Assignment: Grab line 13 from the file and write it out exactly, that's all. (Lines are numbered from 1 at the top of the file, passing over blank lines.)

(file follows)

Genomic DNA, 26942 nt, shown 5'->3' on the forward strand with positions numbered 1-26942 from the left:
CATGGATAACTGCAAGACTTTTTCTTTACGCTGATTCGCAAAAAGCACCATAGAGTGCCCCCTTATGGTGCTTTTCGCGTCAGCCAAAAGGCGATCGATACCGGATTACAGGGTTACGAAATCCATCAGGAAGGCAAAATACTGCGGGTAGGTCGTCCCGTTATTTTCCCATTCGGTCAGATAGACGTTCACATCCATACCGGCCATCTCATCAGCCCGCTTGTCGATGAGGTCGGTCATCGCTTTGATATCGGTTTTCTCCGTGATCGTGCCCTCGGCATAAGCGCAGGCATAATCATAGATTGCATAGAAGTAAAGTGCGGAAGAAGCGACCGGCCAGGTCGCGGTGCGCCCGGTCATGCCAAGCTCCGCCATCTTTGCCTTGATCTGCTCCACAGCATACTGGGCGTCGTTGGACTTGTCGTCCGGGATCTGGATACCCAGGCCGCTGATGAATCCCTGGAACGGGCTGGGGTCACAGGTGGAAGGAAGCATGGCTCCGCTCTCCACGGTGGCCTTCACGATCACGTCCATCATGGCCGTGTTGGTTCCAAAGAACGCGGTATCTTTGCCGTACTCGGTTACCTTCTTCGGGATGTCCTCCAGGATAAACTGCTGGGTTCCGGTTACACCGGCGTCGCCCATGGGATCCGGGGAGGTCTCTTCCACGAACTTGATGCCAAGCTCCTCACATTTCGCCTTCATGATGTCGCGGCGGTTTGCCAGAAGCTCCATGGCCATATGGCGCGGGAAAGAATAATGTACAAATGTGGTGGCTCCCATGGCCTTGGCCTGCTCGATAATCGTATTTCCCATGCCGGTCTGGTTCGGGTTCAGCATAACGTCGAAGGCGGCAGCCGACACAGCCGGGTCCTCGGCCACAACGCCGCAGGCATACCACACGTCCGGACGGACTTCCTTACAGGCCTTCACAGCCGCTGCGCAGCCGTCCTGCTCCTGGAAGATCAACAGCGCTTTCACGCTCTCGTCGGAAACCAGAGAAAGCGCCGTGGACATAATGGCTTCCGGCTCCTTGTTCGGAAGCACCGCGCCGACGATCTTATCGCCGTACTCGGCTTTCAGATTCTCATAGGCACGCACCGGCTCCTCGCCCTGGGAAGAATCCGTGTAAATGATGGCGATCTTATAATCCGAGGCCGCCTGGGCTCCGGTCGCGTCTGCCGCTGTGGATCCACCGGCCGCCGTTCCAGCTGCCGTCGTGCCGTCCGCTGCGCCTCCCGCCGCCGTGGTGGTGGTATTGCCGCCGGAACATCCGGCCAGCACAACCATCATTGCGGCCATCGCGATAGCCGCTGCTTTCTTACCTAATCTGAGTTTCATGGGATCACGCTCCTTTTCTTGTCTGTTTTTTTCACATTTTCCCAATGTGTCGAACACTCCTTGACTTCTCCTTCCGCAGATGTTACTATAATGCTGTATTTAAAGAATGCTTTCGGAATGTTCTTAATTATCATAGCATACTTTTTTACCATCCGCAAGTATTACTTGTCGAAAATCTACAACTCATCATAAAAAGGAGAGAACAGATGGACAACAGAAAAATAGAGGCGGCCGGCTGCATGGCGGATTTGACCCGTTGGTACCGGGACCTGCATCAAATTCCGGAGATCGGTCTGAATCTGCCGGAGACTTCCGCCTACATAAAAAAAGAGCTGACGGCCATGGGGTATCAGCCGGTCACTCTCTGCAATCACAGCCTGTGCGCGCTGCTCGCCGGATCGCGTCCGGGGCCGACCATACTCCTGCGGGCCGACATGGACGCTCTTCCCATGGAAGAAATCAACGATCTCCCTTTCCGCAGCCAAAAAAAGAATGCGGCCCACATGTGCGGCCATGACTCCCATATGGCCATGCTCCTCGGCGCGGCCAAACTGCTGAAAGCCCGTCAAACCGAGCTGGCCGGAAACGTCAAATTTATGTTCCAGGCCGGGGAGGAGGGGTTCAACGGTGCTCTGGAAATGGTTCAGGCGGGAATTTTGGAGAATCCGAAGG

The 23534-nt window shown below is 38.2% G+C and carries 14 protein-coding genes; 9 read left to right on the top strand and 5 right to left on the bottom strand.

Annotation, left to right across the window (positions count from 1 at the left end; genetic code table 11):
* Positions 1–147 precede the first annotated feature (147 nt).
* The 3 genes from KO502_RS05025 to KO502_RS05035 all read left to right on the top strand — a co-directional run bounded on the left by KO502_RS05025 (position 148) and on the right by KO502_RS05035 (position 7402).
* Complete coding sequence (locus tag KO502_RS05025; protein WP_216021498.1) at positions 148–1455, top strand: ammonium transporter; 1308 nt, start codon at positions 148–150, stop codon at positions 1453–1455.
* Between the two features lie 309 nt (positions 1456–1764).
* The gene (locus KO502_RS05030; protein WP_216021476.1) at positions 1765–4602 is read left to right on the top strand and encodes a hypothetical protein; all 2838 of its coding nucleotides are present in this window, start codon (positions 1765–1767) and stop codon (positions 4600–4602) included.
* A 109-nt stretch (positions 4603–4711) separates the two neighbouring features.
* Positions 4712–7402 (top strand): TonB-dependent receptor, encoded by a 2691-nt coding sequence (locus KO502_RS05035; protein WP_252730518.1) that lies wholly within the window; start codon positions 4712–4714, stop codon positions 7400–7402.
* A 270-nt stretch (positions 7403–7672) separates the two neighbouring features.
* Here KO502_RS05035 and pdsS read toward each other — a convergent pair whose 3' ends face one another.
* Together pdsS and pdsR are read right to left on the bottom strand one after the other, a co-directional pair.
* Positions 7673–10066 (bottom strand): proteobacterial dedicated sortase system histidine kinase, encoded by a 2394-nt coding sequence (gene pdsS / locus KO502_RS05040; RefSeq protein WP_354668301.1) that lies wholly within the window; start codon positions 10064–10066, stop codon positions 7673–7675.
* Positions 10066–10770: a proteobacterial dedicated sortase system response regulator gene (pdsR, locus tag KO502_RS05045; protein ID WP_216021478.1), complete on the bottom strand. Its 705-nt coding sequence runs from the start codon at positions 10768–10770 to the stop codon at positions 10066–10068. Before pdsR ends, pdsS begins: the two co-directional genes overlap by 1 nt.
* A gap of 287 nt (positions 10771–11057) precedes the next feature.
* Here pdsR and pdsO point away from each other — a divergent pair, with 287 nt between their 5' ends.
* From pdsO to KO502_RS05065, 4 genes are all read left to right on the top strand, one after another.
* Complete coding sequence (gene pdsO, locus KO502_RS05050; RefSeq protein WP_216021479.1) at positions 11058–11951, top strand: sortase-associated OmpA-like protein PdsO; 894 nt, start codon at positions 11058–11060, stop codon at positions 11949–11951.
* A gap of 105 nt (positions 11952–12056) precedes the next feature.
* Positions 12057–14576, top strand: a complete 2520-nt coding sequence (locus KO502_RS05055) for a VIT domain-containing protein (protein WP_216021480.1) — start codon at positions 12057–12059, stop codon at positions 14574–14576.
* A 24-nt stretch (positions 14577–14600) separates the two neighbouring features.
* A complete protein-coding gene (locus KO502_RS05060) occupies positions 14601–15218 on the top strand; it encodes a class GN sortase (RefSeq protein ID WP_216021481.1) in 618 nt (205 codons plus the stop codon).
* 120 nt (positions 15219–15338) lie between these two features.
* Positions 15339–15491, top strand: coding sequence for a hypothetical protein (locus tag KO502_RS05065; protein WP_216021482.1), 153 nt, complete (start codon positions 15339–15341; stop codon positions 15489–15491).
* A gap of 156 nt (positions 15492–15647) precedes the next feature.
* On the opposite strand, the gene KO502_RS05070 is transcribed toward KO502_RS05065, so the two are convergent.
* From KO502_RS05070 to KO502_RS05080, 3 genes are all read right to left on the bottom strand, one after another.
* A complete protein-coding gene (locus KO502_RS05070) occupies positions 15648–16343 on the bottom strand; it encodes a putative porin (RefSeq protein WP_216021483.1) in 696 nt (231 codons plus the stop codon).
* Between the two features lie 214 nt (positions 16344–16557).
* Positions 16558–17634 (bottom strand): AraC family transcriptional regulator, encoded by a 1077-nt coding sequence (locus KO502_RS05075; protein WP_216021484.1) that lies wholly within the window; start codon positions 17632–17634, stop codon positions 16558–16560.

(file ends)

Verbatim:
* Here KO502_RS05035 and pdsS read toward each other — a convergent pair whose 3' ends face one another.